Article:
Smile Politely

Finding sustainable growth at home

The best way to be hopeful for the future is to prepare for it.

–James Howard Kunstler

Every February, my family and I load up the car Clampett-style and trek down to Florida for about ten days. Our reprieve from this year’s deeply unfriendly Midwestern weather involved two beautiful beaches and some extended family hijinks. It was excellent. However …

I’ve noticed that vacation, at least the way we take this particular vacation and the way so many other people we saw were taking theirs, is really an unsustainable practice. I won’t bore you with the details, but the sheer overall waste, especially in places where recycling either doesn’t exist or is made extremely difficult, makes me deeply uncomfortable year after year. This year my discomfort grew to the point where I didn’t really feel like buying anything, even as I was purchasing vacation basics like meal ingredients and sunscreen. We do our best to have a light footprint on our yearly excursion, but this year it all just seemed so heavy. Maybe it was the incessant bad news about the current economic picture, but coming home put me into what I call the “sleeves up, hands dirty” mindset. For me, this means I’m thinking strategically about my garden: the planning and the planting and the harvesting and the preserving. Oh, and the eating.

Right now, in the face of crappy economic news, it’s important to focus on what we can do as opposed to the things we can’t. Most of us have grown up not having much of a relationship with our food; worse, many of us have come to believe that having such a relationship with food is too difficult, too time-consuming, and unnecessary.

It’s none of those things.

While actual gardening and growing food isn’t for everyone (logistically and/or temperamentally), establishing that relationship either by getting to know local growers via the farmers’ market or local retailers, as well as understanding the rhythm of the seasons, is excellent practice.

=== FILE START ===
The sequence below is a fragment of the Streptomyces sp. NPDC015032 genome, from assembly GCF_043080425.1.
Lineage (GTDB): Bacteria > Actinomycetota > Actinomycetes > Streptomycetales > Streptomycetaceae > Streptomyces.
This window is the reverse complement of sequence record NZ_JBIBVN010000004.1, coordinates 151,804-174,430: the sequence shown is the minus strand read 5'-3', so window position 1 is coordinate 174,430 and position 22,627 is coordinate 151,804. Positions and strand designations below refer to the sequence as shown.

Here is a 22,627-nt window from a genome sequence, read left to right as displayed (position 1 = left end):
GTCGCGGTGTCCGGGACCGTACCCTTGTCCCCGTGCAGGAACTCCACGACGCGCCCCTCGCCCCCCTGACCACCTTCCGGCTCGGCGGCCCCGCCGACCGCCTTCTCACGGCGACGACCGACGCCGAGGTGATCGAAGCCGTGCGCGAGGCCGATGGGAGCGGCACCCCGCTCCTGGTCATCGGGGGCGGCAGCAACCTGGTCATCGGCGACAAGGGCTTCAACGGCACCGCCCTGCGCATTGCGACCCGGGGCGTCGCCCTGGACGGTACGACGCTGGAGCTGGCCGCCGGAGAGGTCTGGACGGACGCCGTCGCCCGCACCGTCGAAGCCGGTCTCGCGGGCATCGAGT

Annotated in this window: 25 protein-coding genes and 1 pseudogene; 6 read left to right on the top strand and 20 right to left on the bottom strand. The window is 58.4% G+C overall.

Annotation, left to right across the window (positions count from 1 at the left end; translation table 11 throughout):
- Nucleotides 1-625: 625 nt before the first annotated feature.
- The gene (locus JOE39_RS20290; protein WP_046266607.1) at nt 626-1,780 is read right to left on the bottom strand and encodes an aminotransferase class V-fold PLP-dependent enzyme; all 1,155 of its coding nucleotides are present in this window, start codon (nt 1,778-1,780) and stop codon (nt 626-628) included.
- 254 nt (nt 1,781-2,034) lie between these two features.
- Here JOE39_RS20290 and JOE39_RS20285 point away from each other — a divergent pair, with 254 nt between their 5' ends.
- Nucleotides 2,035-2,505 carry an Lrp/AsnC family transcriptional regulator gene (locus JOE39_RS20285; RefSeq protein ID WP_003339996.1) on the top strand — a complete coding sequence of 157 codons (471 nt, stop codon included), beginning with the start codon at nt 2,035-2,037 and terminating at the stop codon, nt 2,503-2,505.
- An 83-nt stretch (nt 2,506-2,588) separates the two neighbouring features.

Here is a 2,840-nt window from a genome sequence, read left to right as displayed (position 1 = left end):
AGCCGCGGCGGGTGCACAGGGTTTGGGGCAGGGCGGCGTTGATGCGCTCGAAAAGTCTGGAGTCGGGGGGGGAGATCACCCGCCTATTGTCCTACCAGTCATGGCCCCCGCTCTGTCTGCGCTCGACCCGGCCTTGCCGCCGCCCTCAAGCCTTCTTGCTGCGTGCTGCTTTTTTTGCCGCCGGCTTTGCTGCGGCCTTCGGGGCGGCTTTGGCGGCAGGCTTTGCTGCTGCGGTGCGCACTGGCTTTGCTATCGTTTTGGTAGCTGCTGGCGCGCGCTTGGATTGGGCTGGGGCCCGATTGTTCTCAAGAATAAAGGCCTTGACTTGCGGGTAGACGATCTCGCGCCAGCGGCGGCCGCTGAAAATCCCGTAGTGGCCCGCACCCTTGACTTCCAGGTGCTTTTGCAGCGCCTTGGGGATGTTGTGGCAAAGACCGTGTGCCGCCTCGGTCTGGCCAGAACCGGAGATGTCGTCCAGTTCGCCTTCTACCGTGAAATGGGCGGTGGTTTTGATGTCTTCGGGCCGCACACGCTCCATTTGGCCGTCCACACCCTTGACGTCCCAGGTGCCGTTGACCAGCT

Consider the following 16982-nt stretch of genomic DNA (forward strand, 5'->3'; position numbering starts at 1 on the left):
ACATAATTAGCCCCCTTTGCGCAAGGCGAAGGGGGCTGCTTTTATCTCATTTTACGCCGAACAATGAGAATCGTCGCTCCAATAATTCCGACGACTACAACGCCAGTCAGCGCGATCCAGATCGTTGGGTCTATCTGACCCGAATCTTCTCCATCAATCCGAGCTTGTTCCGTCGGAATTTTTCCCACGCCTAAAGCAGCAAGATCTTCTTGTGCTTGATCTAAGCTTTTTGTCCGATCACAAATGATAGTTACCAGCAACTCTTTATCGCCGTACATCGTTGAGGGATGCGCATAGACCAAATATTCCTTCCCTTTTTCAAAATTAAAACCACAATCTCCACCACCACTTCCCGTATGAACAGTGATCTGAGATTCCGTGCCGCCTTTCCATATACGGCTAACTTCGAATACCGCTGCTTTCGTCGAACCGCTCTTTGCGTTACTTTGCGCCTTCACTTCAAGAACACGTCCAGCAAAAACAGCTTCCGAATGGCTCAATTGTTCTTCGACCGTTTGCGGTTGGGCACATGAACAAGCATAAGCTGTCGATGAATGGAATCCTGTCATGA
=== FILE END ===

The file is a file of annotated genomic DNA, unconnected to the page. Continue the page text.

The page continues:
Martha Stewart’s Living magazine always had (still has?) a calendar feature where she talked about what “she” was “doing” each day of the month (purchasing rare fowl on the 15th, hiring a new gardener on the 17th, monogramming dishtowels on the 23rd, etc.), and I always thought it was a good idea, if a bit chi-chi. So here’s a garden/food preservation timeline of sorts that has nothing to do with renovating the kitchen at my summer home.


  • Decide what and how much you want to grow and what you’re going to do with it all. Will you give the excess away to neighbors? Grow for elders in your neighborhood? Donate to a food pantry? Preserve it for yourself?
  • Sketch out the garden plan. Whether you have containers or a huge backyard, now is a good time to assess what you’ve got in terms of space and how you want to arrange things. Graph paper is very useful for this endeavor. Use pencil, because you will change your mind
  • Order seeds. While I was away, I put finishing touches on a couple of seed and plant orders and carved out some time to start the seeds in early March if everything arrives on time (plants and tubers, like potatoes, will ship from the grower when it’s safe to put them into the ground according to the plant hardiness zone you’re in). Regarding indoor seed starting: I’ll write about that next column, after I have things going. In the meantime, part of my plan is to purchase additional lights so I can start more plants to donate to our local plant sales. C-U has some excellent ones in early May. You can fill your entire garden with stuff other people have started for you.
  • Take inventory. For your garden, have a look at your tool situation. For food preservation, it’s a good idea to check over any existing supply of canning jars, lids, and rings, and to purchase some soon if you plan to learn to can or need replacements. Get that old pressure canner that belonged to your grandma checked out by the University of Illinois Extension office before using it. If freezing produce is your thing, stock up on freezer bags or other freezer containers. Now’s a good time. Lots of people have this gardening/food preservation idea this year.
  • Come out of hibernation. Develop plans with friends and neighbors. Know nothing about growing potatoes but see your neighbor pulling pound after pound of them out of the ground every year? Talk to your neighbors and find out their secret. In my neighborhood, we’re tapping maple trees (with permission), starting seeds for each other, and plan to grow produce for Friday evening produce swaps. Some of us will have way more rainbow chard than we need.

I’ll be back in a couple of weeks with a new timeline.

Let’s get to work!

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